According to the highly controversial cleric, there were no Shi'a in Egypt whatsoever 20 years ago, but they had now managed to infiltrate the entire country. "They have people writing in the press, publishing books and they have an audience," the sheikh opined. The same was the case, Qaradawi claimed, in Sudan, Tunisia, Algeria, Morocco and also in non-Arab countries such as Malaysia, Indonesia, Nigeria and Senegal.

Media reactions

Morocco's independent press, in contrast, showed a complete lack of understanding for the government's actions. "The way we have severed our diplomatic ties for no serious reason proves how much we lack strategic thinking," wrote Ahmed R. Benchemsi, for example, editor of the weekly Telquel.

Abdellah Rami, an Islam expert at the Centre for Social Studies in Rabat, considers the reports of Shi'a presence hugely exaggerated. "There are a few groups in the large cities, especially Tangiers and Meknes, but this is by no means a structured and organised movement."

The professor and Islamism expert Mohamed Darif takes an entirely different view. The image of the state is at stake, according to Darif: "The authorities are trying to demonstrate that they can still guarantee religious and moral values." Yet merely demonstrating the state's power is not enough, he says, to maintain legitimacy in the long term.

Islamist horror scenarios

Damaged mural of the former Hisbollah leader Abbas Mussawi in Libanon (photo: AP)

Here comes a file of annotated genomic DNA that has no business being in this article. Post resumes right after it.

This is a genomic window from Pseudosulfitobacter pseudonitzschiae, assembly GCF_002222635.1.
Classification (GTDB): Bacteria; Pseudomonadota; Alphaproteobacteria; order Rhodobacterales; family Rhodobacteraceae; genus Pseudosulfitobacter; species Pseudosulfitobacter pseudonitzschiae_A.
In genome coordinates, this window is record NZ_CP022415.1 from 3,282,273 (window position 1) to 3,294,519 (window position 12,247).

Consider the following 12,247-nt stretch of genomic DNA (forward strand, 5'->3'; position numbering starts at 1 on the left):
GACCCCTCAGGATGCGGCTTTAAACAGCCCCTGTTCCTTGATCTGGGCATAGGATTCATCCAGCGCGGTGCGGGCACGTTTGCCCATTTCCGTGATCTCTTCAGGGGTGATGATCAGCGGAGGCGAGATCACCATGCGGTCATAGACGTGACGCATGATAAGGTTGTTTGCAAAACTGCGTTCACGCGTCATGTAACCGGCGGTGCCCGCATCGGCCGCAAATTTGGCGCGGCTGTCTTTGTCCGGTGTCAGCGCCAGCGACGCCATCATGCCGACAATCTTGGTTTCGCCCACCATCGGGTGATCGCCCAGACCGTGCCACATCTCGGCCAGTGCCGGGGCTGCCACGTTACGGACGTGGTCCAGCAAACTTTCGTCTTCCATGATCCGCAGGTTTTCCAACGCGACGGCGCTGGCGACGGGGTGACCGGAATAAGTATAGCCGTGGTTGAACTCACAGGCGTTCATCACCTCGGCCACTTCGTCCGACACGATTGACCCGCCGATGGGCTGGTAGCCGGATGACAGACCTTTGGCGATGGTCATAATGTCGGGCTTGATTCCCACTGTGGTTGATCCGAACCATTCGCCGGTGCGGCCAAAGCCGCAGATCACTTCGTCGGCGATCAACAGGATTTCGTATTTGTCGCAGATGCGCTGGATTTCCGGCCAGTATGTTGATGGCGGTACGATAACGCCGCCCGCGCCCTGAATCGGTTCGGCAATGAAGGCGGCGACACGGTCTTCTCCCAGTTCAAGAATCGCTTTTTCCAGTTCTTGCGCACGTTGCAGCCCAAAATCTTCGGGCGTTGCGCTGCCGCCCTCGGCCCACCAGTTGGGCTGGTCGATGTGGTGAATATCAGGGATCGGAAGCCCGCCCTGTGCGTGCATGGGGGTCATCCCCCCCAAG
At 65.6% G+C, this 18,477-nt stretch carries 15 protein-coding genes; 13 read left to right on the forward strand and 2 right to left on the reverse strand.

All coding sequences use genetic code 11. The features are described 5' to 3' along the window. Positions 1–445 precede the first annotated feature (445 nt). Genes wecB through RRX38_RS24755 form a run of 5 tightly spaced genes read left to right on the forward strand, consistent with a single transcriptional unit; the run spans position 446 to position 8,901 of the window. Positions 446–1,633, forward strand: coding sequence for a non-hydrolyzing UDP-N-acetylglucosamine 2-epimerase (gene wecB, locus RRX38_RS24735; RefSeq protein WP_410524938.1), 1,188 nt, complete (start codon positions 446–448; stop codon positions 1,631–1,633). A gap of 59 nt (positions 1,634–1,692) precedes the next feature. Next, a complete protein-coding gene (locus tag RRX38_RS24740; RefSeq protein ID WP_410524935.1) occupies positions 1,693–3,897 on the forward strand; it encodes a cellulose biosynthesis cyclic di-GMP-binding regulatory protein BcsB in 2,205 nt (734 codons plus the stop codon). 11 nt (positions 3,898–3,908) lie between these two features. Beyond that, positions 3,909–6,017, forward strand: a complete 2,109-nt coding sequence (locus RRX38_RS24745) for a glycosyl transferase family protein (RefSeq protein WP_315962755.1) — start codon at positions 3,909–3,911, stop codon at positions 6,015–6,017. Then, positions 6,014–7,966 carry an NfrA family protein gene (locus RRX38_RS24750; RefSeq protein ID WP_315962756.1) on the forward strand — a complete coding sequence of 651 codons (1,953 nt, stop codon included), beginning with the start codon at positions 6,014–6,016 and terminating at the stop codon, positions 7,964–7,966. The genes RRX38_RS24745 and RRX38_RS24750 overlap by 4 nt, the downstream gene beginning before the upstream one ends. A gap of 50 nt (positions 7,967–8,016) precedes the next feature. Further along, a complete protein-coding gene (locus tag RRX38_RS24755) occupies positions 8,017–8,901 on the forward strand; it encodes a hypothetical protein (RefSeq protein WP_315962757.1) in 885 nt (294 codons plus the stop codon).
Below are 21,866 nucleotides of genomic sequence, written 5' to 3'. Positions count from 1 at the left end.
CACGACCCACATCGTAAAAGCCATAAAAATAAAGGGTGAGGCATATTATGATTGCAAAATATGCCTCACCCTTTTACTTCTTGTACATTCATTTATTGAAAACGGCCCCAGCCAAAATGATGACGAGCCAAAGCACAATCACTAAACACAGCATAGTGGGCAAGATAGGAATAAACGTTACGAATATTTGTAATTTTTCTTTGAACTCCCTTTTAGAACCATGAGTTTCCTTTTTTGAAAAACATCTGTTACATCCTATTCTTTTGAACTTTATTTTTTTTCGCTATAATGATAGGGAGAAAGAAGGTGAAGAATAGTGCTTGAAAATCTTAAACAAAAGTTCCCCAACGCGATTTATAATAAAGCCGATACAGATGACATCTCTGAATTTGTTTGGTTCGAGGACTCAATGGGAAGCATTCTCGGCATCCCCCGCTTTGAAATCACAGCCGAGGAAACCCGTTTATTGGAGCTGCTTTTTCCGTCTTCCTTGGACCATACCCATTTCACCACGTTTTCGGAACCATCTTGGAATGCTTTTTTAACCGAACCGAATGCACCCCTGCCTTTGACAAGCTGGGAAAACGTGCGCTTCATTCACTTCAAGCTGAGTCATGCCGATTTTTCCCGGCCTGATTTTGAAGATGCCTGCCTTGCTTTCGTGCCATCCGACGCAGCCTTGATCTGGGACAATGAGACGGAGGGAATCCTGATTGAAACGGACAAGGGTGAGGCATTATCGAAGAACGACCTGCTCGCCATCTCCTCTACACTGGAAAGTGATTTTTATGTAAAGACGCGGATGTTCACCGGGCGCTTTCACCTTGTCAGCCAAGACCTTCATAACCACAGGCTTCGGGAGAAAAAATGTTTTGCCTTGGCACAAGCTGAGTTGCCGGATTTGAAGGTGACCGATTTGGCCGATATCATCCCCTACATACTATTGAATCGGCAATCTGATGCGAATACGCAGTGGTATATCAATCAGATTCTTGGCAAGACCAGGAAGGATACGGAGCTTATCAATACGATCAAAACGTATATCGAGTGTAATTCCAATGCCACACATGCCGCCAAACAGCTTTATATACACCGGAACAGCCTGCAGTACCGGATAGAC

Shiite Islam under fire: A number of the alleged terrorists who were arrested in February last year are said to have been trained in Shi'a Hezbollah camps in Lebanon

​​In February 2008 the "Belliraj" terrorist network was uncovered in Morocco, with a total of 35 suspects arrested. They were accused of planning terrorist attacks, and included the correspondent of the Hezbollah TV channel Al-Manar from Lebanon and a member of the Justice and Development Party (PJD), which has seats in Morocco's parliament. A number of the alleged terrorists are said to have been trained in Shi'a Hezbollah camps in Lebanon.

Whether the accusations are confirmed or not, the whole case resembles a nebulous horror scenario for Morocco, and could well be one of the main reasons in the background eventually leading to the country cutting its diplomatic ties with Iran. Sunni groupings made a deal with militant Shi'a organisations, receiving financial aid, military equipment and training in order to bring down the monarchy in their own country, is the claim.

In future the government wants to have every single cultural activity, every single publication and every single organisation that propagates a similar unholy alliance under control.

United Sunni front

Morocco's politicians are not the only ones with these fears. In November 2008 representatives of Saudi Arabia, the United Emirates, Jordan, Egypt and Morocco met up in Sharm el-Sheik to discuss the threat presented by Iran.

All these states have the same problems of moral legitimation. They are not democratic states, nor would they be regarded as ideal Islamic societies. Politically, they are on the side of the USA and do little when it comes to implementing basic civil rights or supporting the Palestinians.

During the most recent Gaza war, the anti-Israeli demonstrations in the Islamic states were also directed against their own governments, which were doing nothing to open up the borders in the Gaza Strip – an ideal breeding ground for radical Islamist groups, many of which are banned and only too happy to accept help from abroad.

"We are still amazed by the Moroccan reaction," said the expelled Iranian ambassador Wahid Ahmadi. Yet it should come as no surprise to him that Morocco and other Sunni Arab states are afraid of an export of Iran's revolutionary ideals. After all, Mahmoud Ahmadinejad has publicly deceived the heads of state of Jordan, Saudi Arabia, Egypt and also Morocco on many occasions in the past.

Alfred Hackensberger

© 2009

Translated from the German by Katy Derbyshire